[Founded in Washington in 1973 by Dr. Bernice Johnson Reagon, who wrote this song. She was a Baptist minister’s daughter who had been on the front lines of the civil rights movement. In the 1960s, Reagon performed at schools, prisons and political rallies with the Freedom Singers in support of the Student Nonviolent Coordinating Committee. Their biggest gig? Performing “We Shall Not Be Moved” at the 1963 March on Washington. Reagon retired from the group in 2004 and was replaced by two singers in a lineup that is forever changing. (There have been more than 30 singers working in Sweet Honey over the years.) ]

10. The International Noise Conspiracy / Martin Luther King Jr. – “The First Conspiracy (Drum Solo) / Let Freedom Ring”
from: Adbusters – Live Without Dead Time / Adbusters / 2003

Transition Music…

10B. Queen – “Bicycle Race”
from: Jazz / Hollywood Records / 1978

10:30– Interview with Leandra Burnett & Idris Raoufi for Main Street Day

Capitol Federal’s Main Street Day, is Sat, Sept. 7, 11:00am to 4:00pm, with the 6th annual Main Street Mile, a run from Linwood Blvd. to St. Paul’s Episcopal Day School., and then the Cyclovia Festival begins at 12:00 Noon with a car-free, care-free environment for walkers, skaters, cyclists, that will feature live music, local food vendors, and yoga lessons. More info at http://www.mainstreetday.com

Joining us to discuss Main Street Day…

Leandra Burnett is Program Manager at MainCor the champion and leading community partner of Kansas City’s Main Street Corridor. Leandra is also a co-founder and co-director of Front/Space, at 217 W. 18th in KCMO.

Idris Raoufi is a co-founding member of the 816 Bicycle Collective a volunteer run organization working to rescue, repair and redistribute bicycles.The collective wants to increase the bike community to promote alternative transportation that is healthy, inexpensive, and with zero emissions.

Main Street will be closed off from 34th to 40th Streets, with through-traffic stops at Armour Blvd. and 39th Street.

The day starts with the 6th annual Main Street Mile, a run from Linwood Blvd. to St. Paul’s Episcopal Day School. People register for the run at http://www.mainstreetday.com

After the race, the Cyclovia Festival begins at 12:00pm with a car-free and care-free environment for walkers, skaters, cyclists, Cyclovia first started in Bogata, Columbia.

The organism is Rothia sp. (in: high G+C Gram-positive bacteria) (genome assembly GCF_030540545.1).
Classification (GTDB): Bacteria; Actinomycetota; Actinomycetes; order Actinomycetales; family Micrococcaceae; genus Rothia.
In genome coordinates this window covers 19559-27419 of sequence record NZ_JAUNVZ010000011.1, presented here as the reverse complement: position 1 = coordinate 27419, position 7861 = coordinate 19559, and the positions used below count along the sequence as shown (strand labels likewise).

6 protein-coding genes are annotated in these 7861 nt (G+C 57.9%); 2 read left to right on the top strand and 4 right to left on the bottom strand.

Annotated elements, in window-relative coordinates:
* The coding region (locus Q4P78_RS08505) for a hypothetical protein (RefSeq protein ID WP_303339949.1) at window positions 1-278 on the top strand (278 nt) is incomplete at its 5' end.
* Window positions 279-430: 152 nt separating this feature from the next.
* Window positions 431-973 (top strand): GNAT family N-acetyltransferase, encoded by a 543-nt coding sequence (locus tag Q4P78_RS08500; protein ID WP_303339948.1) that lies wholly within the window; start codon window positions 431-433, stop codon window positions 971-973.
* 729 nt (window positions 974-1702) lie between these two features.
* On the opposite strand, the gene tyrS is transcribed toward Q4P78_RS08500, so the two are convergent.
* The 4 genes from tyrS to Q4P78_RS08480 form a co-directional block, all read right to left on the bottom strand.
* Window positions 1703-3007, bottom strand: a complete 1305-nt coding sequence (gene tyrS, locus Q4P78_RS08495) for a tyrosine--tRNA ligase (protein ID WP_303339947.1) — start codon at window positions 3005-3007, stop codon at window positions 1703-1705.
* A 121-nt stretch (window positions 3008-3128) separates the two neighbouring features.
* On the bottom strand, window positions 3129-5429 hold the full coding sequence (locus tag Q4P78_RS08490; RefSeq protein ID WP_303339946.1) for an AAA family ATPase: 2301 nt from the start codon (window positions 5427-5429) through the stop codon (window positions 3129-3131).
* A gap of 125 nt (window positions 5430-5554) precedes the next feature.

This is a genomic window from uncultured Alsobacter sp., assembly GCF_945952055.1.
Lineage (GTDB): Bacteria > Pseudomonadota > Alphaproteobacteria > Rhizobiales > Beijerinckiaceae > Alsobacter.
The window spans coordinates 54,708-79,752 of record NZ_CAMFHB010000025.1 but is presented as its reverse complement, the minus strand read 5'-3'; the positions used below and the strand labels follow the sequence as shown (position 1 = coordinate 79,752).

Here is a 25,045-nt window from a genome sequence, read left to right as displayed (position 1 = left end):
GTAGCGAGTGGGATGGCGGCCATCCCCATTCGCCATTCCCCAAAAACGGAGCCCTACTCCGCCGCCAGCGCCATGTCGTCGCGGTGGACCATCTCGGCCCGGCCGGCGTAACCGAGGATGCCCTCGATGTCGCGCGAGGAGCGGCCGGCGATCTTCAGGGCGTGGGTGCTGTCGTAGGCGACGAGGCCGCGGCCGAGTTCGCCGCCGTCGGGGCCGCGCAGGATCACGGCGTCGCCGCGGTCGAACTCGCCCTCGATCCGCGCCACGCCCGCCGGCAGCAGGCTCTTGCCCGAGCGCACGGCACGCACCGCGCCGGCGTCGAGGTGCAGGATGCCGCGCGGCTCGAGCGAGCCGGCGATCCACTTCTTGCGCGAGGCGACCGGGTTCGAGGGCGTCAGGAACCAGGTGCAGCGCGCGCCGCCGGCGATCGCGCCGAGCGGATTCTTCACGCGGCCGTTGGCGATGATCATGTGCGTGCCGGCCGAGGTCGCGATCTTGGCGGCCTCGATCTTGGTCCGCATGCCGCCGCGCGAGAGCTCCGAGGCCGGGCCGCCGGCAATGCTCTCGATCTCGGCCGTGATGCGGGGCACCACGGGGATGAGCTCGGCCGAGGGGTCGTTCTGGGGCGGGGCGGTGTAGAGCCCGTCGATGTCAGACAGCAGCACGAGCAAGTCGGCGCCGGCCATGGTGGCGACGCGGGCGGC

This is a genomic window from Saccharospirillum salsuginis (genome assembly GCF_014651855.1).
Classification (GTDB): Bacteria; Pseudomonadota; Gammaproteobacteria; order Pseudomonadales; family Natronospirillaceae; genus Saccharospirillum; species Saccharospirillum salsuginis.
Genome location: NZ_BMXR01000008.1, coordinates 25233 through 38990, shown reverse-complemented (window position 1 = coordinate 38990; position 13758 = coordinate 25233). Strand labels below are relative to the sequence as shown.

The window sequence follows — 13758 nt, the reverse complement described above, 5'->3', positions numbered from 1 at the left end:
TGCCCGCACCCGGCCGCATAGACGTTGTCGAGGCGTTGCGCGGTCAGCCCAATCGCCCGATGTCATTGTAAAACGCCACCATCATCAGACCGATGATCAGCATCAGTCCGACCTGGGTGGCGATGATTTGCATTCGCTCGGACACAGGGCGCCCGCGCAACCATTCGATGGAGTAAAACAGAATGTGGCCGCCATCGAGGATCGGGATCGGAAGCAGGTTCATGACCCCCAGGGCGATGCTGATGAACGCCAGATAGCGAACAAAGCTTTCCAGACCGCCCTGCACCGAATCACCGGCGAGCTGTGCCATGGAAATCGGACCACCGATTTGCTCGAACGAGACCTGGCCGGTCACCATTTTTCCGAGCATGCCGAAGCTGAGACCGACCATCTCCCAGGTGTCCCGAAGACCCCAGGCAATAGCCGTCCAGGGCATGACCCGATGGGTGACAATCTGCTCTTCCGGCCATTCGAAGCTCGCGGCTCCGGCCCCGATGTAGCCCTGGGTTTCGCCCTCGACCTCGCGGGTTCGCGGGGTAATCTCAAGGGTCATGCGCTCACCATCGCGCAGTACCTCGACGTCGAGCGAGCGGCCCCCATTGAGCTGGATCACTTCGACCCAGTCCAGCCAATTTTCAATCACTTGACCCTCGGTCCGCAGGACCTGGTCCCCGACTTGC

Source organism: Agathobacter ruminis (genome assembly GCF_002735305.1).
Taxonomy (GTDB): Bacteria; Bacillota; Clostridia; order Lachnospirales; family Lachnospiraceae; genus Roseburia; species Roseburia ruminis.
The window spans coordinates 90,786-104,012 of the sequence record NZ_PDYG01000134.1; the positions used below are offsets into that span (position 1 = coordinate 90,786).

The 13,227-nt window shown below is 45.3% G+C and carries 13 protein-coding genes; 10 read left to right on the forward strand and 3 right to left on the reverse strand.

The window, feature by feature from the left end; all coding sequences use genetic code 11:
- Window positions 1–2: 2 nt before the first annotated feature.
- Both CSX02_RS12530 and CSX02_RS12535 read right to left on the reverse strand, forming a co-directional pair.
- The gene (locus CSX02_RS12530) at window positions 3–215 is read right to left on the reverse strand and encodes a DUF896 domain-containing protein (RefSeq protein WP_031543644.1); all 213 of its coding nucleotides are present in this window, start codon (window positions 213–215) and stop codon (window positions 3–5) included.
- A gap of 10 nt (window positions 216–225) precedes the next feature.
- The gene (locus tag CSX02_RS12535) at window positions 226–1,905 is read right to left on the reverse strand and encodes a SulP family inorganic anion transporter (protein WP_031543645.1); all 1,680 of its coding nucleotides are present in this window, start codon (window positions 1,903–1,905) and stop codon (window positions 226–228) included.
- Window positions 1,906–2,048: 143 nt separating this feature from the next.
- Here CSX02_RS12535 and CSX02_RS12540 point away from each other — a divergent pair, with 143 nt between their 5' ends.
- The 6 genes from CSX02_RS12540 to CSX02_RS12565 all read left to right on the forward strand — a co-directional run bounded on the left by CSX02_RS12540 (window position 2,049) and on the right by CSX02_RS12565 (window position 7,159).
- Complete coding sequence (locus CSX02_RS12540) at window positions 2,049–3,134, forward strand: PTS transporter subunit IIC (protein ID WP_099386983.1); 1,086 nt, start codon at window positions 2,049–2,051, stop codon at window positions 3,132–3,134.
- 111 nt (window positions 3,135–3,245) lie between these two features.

To be a volunteer contact: http://www.mainstreetday.com/

10:43 – Underwriting

10:44

11. Ernest James Zydeco – “Pearlie Pearl”
from: 3 Steps From La La / Jam Rat Records / Fall 2012
[Hailing from KC Missouri, the band lineup has been constant since 2008: Ernest James on accordion and vocals, Barry Barnes on washboard, Jaisson Taylor on drums, Mike Stover on bass guitar, and Tony LaCroix on guitar. This album also includes 4 songs featuring KC’s own Betse Ellis (of The Wilders). Recorded and mixed in KC at Markosa Studios, with Mark Thies. The album was mastered by Collin Jordan at The Boiler Room in Chicago. Ernest James and Jaisson Taylor co-wrote and co-produced the songs.]

11:48 – Interview with Ernest James Zydeco & Will Leathem

Ernest James Zydeco joined us last November to tak about their release “3 Steps From La La.” Ernest James Zydeco will be in concert, Friday, August 30, at 7:00pm, at Prospero’s Uptown Books, 3600 Broadway, KCMO for a KC Bayou End-O-Summer Fais do do!

Betse Ellis joined the band for 4 songs on the new CD.

The Band:
Ernest James on Accordion, Guitar and Vocals;
Jaisson Taylor on Drums and Vocals;
Barry Barnes on Washboard and Percussion;
Mike Stover on Bass; and
Tony LaCroix on Guitar and Vocals.

Ernest James and Jaisson Taylor co-wrote 10 of the 11 songs on the new CD

Ernest James Zydeco will be in concert, Friday, August 30, at 7:00pm, at Prospero’s Uptown Books, 3600 Broadway, KCMO for a KC Bayou End-O-Summer Fais do do!

“3 Steps From La La” was recorded at Markosa Studios in KC with Mark Thies.
The band laid down the basic tracks by playing LIVE in the studio.
Mastered by Collin Jordan at The Boiler Roon in Chicago.

Ernest James Zydeco will be in concert, Friday, August 30, at 7:00pm, at Prospero’s Uptown Books, 3600 Broadway, KCMO for a KC Bayou End-O-Summer Fais do do! More info at: ejzydeco.com

11:57

12. Ernest James Zydeco – “Snap Peas” Live Performance

11:00 – Guest DJ Simone Briand

Simone Briand has lived in New York and Miami, but grew up on the high plains of western Kansas, where she learned to love the sky, sonic booms, and Engelbert Humperdink. Her older siblings’ hippie albums set her on the path to loving music of all types. A self-described zenhobo, she currently resides in OPKS and works as a librarian.

13. Sly and the Family Stone – “Stand” [single version in Mono]
from Stand / Epic Records / May 3, 1969
[4th studio album written and produced by lead singer and multi-instrumentalist Sly Stone, Stand! was the band’s breakout album. It went on to sell over three million copies and become one of the most successful albums of the 1960s.]

14. Sly and the Family Stone – “Remember Who You Are”
from Back on The Right Track / Warner Bros Records / Nov 3, 1979
[9th album, an overt comeback attempt for Sly Stone. However, the album and its singles, “Remember Who You Are” and “The Same Thing (Makes You Laugh, Makes You Cry)”, failed to live up to expectations. Some of the original Family Stone members, including Cynthia Robinson, Pat Rizzo, Freddie Stone, and Rose Stone, make contributions to this album. Back on the Right Track is the first Sly Stone album not to be produced by the artist; Mark Davis was in charge of the project.]